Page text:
“If you interrupt me in that way, it's not going to be any story at all.”
“I didn't know you had begun it, uncle,” pleaded the niece.
“Well, I hadn't. But I was just going to.” The papa lay quiet a while. The fact is, he had not thought up any story at all; and he was so tired of all the stories he used to tell his own children that he could not bear to tell one of them, though he knew very well that the niece and nephew would be just as glad of it as if it were new, and maybe gladder; for they had heard a great deal about these stories, how perfectly splendid they were—like the Pumpkin-Glory, and the Little Pig that took the Poison Pills, and the Proud Little Horse-car that fell in Love with the Pullman Sleeper, and Jap Doll Hopsing's Adventures in Crossing the Continent, and the Enchantment of the Greedy Travellers, and the Little Boy whose Legs turned into Bicycle Wheels. At last the papa said, “This is a very peculiar kind of a story. It's about a Prince and a Princess.”
“Oh!” went both of the children; and then they stopped themselves, and stuffed the covering into their mouths.
The papa lifted himself on his elbow and stared severely at them, first at one, and then at the other. “Have you finished?” he asked, as if they had interrupted him; but he really wanted to gain time, so as to think up a story of some kind. The children were afraid to say anything, and the papa went on with freezing politeness: “Because if you have, I might like to say something myself. This story is about a Prince and a Princess, but the thing of it is that they had names almost exactly alike. They were twins; the Prince was a boy and the Princess was a girl; that was a point that their fairy godmother carried against the wicked enchantress who tried to have it just the other way; but it made the wicked enchantress so mad that the fairy godmother had to give in to her a little, and let them be named almost exactly alike.”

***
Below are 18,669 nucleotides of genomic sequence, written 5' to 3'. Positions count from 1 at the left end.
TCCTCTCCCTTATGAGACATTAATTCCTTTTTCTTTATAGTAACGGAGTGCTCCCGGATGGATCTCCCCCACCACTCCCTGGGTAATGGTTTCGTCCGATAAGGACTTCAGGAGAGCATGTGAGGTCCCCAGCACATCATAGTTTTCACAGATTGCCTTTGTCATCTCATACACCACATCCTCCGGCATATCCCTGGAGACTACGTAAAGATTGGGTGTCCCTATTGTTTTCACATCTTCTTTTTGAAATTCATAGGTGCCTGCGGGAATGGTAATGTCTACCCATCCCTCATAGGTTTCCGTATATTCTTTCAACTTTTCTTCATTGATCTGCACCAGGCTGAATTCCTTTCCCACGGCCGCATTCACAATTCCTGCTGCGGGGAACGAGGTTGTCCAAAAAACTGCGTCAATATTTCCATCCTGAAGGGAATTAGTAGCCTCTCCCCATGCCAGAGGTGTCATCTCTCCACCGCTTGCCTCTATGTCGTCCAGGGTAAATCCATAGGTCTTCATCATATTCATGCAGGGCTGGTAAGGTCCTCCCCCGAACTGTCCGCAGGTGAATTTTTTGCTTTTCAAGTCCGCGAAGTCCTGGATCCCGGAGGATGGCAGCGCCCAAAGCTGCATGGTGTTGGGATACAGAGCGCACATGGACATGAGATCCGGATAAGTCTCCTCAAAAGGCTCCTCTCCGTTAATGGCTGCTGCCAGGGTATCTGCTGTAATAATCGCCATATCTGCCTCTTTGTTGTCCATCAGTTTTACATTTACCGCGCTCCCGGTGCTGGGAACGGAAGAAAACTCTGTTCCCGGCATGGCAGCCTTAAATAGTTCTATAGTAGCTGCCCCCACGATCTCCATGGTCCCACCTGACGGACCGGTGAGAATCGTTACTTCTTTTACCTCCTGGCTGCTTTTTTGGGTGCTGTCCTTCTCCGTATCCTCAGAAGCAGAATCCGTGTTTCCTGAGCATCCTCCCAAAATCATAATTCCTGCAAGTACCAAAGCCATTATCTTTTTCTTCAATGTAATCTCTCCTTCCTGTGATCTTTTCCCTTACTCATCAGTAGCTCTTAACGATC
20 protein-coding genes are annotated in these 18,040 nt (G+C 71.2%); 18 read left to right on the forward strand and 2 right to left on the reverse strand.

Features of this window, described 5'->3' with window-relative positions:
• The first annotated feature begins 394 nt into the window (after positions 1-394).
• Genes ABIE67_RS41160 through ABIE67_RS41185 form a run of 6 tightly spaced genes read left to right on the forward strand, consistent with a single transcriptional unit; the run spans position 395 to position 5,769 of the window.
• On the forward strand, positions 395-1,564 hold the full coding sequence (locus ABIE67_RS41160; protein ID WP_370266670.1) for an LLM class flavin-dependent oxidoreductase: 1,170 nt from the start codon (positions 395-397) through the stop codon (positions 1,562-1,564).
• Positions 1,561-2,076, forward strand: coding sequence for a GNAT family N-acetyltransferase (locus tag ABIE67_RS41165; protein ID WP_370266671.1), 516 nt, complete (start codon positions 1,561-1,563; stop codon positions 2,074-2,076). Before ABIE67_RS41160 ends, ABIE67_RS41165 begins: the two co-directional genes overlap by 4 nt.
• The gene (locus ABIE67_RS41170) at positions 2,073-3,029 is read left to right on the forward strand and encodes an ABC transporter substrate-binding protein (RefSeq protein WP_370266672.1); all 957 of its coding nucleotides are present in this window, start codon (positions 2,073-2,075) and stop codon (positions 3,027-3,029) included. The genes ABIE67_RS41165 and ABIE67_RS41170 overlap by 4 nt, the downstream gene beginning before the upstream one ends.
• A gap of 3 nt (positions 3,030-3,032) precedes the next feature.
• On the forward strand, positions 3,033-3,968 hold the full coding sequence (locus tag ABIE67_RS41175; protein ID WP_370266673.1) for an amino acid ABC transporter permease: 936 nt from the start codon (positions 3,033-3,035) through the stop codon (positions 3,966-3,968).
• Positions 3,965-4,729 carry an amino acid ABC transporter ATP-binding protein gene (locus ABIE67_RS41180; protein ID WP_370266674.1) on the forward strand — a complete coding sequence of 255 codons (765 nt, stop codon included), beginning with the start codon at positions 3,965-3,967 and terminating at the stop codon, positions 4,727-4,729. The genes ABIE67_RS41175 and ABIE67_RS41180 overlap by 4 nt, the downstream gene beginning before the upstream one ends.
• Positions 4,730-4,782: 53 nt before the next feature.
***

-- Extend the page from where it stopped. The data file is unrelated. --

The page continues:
Here the papa stopped, and after waiting for him to go on, the nephew ventured to ask, very respectfully indeed, “Would you mind telling us what their names were, uncle?”
The papa rubbed his forehead. “I have such a bad memory for names. Hold on! Wait a minute! I remember now! Their names were Butterflyflutterby and Flutterbybutterfly.” Of course he had just thought up the names.
“And which was which, uncle dear?” asked the niece, not only very respectfully, but very affectionately, too; she was so afraid he would get mad again, and stop altogether.
“Why, I should think you would know a girl's name when you heard it. Butterflyflutterby was the Prince and Flutterbybutterfly was the Princess.”
“I don't see how we're ever going to keep them apart,” sighed the niece.
“You've got to keep them apart,” said the papa. “Because it's the great thing about the story that if you can't remember which is the Prince and which is the Princess whenever I ask you, the story has to stop. It can't help it, and I can't help it.”
They knew he was just setting a trap for them, and the same thought struck them both at once. They rose up and leaned over the papa, with their arms across and their fluffy heads together in the form of a capital letter A, and whispered in each other's ears, “You say it's one, and I'll say it's the other, and then we'll have it right between us.”
They dropped back and pulled the covering up to their chins, and shouted, “Don't you tell! don't you tell!” and just perfectly wriggled with triumph.